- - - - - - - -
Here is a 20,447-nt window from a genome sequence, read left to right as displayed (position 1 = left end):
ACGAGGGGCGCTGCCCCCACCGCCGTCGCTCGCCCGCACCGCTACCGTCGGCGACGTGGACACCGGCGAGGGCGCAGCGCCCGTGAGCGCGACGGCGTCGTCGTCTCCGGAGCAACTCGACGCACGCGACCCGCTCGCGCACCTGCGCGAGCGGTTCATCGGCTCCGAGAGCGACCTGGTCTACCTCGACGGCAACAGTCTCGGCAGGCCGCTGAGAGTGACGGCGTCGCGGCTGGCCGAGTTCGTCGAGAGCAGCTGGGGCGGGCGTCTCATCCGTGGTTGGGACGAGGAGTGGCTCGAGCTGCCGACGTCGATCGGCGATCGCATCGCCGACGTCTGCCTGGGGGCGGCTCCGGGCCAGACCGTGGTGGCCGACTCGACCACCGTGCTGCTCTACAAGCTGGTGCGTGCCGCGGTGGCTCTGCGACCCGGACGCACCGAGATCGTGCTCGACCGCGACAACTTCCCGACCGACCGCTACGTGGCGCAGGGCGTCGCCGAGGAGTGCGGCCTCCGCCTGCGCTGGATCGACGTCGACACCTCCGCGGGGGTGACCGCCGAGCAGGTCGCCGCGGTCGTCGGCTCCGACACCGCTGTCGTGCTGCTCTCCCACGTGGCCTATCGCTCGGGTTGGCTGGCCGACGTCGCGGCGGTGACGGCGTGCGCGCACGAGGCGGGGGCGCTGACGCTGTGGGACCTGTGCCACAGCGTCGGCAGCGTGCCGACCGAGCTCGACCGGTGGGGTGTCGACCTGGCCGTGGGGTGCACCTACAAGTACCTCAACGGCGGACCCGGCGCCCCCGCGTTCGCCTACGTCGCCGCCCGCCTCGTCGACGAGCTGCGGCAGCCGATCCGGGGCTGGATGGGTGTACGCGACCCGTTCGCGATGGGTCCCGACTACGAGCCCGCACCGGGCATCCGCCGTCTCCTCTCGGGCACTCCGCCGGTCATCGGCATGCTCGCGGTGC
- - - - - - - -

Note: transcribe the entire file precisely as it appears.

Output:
Here is a 20,447-nt window from a genome sequence, read left to right as displayed (position 1 = left end):
ACGAGGGGCGCTGCCCCCACCGCCGTCGCTCGCCCGCACCGCTACCGTCGGCGACGTGGACACCGGCGAGGGCGCAGCGCCCGTGAGCGCGACGGCGTCGTCGTCTCCGGAGCAACTCGACGCACGCGACCCGCTCGCGCACCTGCGCGAGCGGTTCATCGGCTCCGAGAGCGACCTGGTCTACCTCGACGGCAACAGTCTCGGCAGGCCGCTGAGAGTGACGGCGTCGCGGCTGGCCGAGTTCGTCGAGAGCAGCTGGGGCGGGCGTCTCATCCGTGGTTGGGACGAGGAGTGGCTCGAGCTGCCGACGTCGATCGGCGATCGCATCGCCGACGTCTGCCTGGGGGCGGCTCCGGGCCAGACCGTGGTGGCCGACTCGACCACCGTGCTGCTCTACAAGCTGGTGCGTGCCGCGGTGGCTCTGCGACCCGGACGCACCGAGATCGTGCTCGACCGCGACAACTTCCCGACCGACCGCTACGTGGCGCAGGGCGTCGCCGAGGAGTGCGGCCTCCGCCTGCGCTGGATCGACGTCGACACCTCCGCGGGGGTGACCGCCGAGCAGGTCGCCGCGGTCGTCGGCTCCGACACCGCTGTCGTGCTGCTCTCCCACGTGGCCTATCGCTCGGGTTGGCTGGCCGACGTCGCGGCGGTGACGGCGTGCGCGCACGAGGCGGGGGCGCTGACGCTGTGGGACCTGTGCCACAGCGTCGGCAGCGTGCCGACCGAGCTCGACCGGTGGGGTGTCGACCTGGCCGTGGGGTGCACCTACAAGTACCTCAACGGCGGACCCGGCGCCCCCGCGTTCGCCTACGTCGCCGCCCGCCTCGTCGACGAGCTGCGGCAGCCGATCCGGGGCTGGATGGGTGTACGCGACCCGTTCGCGATGGGTCCCGACTACGAGCCCGCACCGGGCATCCGCCGTCTCCTCTCGGGCACTCCGCCGGTCATCGGCATGCTCGCGGTGC